Monday, September 5, 2016

Faux Cowhide Rug: A Tutorial

After reading The Nesting Place I've been on a bit of a decorating kick, but I've tried to not spend any money in the process.  So we've done lots of spray painting, picture hanging, throw pillow swapping, and...faux cowhide rug making.

I'd never wanted a cowhide rug before (nothing against them!), then all of a sudden I did.  But they are expensive!  Especially if you want a pretty good-sized one.  I consulted Google and discovered that not even Overstock has decently-prices cowhide rugs.  But in my search, this tutorial came up, with instructions on how to make a faux (but realistic looking) cowhide rug using upholstery fabric.  After talking it over with Chet and hemming and hawing for a few weeks on whether or not I actually wanted to do the project, I finally ordered the fabric.  (The woman in the tutorial used the "Black" Udder Madness fabric, but I chose "Milk" (dark brown)).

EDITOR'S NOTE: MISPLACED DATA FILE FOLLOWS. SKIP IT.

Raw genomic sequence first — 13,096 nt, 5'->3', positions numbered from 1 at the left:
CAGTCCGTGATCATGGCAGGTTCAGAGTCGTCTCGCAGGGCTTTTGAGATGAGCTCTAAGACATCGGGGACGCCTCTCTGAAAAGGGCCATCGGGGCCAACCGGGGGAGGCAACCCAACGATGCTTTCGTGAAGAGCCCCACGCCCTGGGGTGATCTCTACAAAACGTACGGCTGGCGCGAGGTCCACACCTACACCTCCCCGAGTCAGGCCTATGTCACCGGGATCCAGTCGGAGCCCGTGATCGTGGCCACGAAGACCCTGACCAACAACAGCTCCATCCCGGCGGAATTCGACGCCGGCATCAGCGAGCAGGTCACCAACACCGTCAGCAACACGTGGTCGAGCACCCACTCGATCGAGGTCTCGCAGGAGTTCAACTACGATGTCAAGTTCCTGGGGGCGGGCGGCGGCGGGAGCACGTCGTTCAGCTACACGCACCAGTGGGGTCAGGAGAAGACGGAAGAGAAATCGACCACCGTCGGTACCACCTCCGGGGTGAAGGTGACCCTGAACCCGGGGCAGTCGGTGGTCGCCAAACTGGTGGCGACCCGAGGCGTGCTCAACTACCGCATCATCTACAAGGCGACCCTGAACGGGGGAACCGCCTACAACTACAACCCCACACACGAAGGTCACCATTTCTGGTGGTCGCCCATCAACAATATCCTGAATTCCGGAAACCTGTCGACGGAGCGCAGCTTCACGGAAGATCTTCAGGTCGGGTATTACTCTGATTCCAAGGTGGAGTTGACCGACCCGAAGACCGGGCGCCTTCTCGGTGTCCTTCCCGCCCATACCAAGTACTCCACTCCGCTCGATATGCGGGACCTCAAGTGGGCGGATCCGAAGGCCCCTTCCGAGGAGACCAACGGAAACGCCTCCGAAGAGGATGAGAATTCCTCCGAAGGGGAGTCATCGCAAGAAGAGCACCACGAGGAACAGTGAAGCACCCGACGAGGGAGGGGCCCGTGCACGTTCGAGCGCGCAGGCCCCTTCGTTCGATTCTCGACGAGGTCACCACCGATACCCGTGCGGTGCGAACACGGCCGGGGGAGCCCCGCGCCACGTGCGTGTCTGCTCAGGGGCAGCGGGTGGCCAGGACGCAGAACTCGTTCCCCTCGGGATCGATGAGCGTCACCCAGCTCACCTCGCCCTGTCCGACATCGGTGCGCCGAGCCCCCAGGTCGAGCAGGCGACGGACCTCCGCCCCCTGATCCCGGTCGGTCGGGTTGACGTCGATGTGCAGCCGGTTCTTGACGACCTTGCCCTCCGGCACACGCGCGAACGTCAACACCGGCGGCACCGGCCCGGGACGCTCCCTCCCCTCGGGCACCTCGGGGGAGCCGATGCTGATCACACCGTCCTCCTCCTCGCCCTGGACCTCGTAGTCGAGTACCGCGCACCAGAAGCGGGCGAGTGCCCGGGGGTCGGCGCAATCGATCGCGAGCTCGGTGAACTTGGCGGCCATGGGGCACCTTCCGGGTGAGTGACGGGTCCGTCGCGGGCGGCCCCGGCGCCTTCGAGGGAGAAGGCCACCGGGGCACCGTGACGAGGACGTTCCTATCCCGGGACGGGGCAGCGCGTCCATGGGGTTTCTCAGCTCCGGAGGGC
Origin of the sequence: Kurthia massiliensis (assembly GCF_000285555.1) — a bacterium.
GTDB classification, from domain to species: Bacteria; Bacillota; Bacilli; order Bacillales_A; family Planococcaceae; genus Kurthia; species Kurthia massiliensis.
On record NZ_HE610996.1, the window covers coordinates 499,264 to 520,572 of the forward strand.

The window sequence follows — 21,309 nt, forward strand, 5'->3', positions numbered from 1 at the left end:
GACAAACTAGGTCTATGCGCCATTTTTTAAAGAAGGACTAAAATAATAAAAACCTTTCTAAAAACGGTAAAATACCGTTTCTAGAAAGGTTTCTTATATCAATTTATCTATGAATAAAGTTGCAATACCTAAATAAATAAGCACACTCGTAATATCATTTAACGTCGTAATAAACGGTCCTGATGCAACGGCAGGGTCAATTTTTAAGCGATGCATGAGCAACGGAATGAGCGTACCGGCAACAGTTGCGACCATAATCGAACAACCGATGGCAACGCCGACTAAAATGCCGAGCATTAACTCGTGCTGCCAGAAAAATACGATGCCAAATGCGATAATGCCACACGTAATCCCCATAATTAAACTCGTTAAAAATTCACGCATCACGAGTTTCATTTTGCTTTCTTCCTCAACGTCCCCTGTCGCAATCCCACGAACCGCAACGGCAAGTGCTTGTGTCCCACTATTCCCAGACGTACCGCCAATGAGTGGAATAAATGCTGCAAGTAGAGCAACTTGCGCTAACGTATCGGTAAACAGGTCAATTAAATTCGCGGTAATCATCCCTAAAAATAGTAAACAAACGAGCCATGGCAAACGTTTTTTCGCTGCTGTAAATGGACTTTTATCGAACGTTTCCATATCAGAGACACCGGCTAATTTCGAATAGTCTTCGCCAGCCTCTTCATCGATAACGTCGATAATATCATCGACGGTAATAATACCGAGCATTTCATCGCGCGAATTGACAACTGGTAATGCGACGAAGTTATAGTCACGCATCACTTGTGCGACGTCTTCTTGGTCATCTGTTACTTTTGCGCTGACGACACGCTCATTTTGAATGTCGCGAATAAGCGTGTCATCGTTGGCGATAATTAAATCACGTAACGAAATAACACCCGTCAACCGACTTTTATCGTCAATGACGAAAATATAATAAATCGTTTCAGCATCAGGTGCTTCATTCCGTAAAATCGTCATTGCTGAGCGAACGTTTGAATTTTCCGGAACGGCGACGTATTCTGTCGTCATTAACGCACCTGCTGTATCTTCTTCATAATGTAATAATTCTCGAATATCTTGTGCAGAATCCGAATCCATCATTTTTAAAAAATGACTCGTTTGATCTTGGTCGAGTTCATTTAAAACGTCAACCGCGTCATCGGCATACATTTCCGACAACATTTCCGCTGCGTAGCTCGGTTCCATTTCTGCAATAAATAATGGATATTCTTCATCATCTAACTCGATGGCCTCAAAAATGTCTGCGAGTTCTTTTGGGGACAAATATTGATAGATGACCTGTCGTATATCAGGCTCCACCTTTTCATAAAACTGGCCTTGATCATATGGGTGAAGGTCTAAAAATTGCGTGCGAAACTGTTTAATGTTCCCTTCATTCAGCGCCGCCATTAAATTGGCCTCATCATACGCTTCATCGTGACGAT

I am 100% against reinventing the wheel, so I'm not going to go into specifics about how the rug was made.  That's why I linked to the tutorial.  I will tell you that I, like she, ordered exactly 2.5" of fabric, and it was the perfect amount.  The only thing I did "on my own" was choose a shape that I liked for our rug.  (This shape is the one I used.)

I should confess that this is where my duties ended.  It was up to Chet to actually draw the shape and cut out the fabric.  (So if you have specific questions beyond what the tutorial tells you, let me know and I'll connect you with Chet, the one with actual talent.)  Also, we haven't burned the edges of the fabric yet, but we will eventually.  I can see how burning the edges will keep them from fraying (and looking less like fabric and more like real cowhide).

The rug is currently in our bedroom, although I almost put it in Sydney's room (her room is already cute enough though, and our room was lacking in cuteness).  I'm not against having it in a main space where the kids frequent, but I could foresee myself constantly straightening it, and didn't want to place such a huge, first-world-problem-type burden on myself.

Nothing would get done around here without this guy:

Without further ado:

And the models:

And another view, with a realistic laundry situation in the background:

That's it!  Let me know if you have any questions!  Happy Labor Day!

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